JERUSALEM (AP) — Israeli forces have arrested a Palestinian suspect in a drive-by shooting that killed two Israelis in the West Bank, the internal Shin Bet security service said Sunday.
It said forces also seized a weapon and a vehicle used in the shooting, and that the suspect admitted to involvement in Friday's attack, which killed a rabbi and his son as they were driving with family south of the city of Hebron. It was not clear when the suspect was detained.
The attack was the latest in a wave of violence in which Palestinian assaults on Israeli civilians and soldiers have become an almost daily occurrence.
Hebron, the largest West Bank city, has been a flashpoint in the current bloodshed. Several hundred Jewish settlers live in fortified enclaves in the city, amid tens of thousands of Palestinians.
Israel closed entrances to Hebron and arrested 20 suspects in the area while searching for the shooter over the weekend.
The shooting Friday was the latest escalation in two months of Palestinian attacks, mainly stabbings, which have killed 14 Israelis. At least 81 Palestinians have been killed, of whom Israel says 51 were involved in assaults. The rest were killed in clashes with security forces.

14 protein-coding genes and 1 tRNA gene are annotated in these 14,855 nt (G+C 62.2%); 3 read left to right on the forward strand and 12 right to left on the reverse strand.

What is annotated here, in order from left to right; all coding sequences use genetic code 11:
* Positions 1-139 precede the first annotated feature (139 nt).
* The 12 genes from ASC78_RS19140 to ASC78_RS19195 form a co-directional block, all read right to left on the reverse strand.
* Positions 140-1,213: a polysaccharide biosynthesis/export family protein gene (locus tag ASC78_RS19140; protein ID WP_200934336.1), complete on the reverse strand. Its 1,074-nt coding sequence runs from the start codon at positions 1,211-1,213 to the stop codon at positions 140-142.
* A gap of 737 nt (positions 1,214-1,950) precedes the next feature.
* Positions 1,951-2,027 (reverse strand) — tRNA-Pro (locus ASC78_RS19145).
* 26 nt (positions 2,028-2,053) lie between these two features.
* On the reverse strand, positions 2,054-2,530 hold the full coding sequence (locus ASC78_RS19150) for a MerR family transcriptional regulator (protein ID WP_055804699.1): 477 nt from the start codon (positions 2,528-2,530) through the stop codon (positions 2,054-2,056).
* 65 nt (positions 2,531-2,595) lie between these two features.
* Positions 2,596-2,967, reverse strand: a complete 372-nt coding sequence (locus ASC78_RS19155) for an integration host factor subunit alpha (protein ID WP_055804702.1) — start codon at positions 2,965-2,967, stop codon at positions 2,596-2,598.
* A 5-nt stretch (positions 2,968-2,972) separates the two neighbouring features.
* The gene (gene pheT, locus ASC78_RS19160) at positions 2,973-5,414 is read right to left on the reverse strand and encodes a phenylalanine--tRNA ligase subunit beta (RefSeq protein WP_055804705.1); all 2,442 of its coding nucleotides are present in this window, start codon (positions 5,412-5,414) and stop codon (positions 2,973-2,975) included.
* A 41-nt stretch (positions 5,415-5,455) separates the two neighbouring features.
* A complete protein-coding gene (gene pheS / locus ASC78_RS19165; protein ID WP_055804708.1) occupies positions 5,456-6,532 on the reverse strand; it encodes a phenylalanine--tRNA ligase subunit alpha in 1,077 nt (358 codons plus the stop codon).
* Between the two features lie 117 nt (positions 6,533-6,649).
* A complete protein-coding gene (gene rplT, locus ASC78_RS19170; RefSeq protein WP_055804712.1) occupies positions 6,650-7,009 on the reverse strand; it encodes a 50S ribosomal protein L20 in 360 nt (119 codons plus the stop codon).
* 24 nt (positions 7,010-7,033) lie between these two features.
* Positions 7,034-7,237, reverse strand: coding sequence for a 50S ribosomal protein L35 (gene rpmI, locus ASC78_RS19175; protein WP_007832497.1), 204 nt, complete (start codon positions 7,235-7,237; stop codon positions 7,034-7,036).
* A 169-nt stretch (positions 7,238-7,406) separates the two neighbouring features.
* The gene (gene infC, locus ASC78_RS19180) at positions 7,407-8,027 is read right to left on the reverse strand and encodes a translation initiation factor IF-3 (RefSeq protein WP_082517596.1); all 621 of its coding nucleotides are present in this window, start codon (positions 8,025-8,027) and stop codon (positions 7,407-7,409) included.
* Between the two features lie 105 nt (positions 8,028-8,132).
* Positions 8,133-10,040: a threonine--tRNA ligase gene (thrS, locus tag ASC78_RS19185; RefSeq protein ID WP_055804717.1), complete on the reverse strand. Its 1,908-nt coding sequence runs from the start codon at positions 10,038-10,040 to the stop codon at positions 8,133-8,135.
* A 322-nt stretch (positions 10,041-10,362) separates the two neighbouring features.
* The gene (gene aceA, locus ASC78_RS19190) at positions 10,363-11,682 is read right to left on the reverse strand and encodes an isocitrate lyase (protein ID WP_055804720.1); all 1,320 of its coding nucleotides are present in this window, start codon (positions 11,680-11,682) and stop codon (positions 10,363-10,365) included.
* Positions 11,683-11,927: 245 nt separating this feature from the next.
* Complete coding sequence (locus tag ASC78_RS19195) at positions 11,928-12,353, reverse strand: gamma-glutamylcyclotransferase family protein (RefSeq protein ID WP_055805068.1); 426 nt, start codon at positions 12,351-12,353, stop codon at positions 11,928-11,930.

At the funeral for the two shooting victims on Saturday, Israeli President Reuven Rivlin compared the assault with the Friday attacks that killed 129 people in Paris.
"Whether in Paris or Hebron, Jerusalem or New York, we must fight a bitter and stubborn struggle against those who massacre innocent people, against those who murder in cold-blood," Rivlin said.
The drive-by shooting Friday recalled an attack in early October, when Palestinian gunmen killed an Israeli couple traveling with their four children in the northern West Bank. The Shin Bet later arrested five Palestinians it said were part of a Hamas cell that carried out the attack.
The current violence began in mid-September with clashes in and around a sensitive Jerusalem holy site revered by Muslims and Jews.
Israel blames Palestinian political and religious leaders for inciting attacks. Palestinians say the unrest stems from decades of military rule and dwindling hopes for an independent state.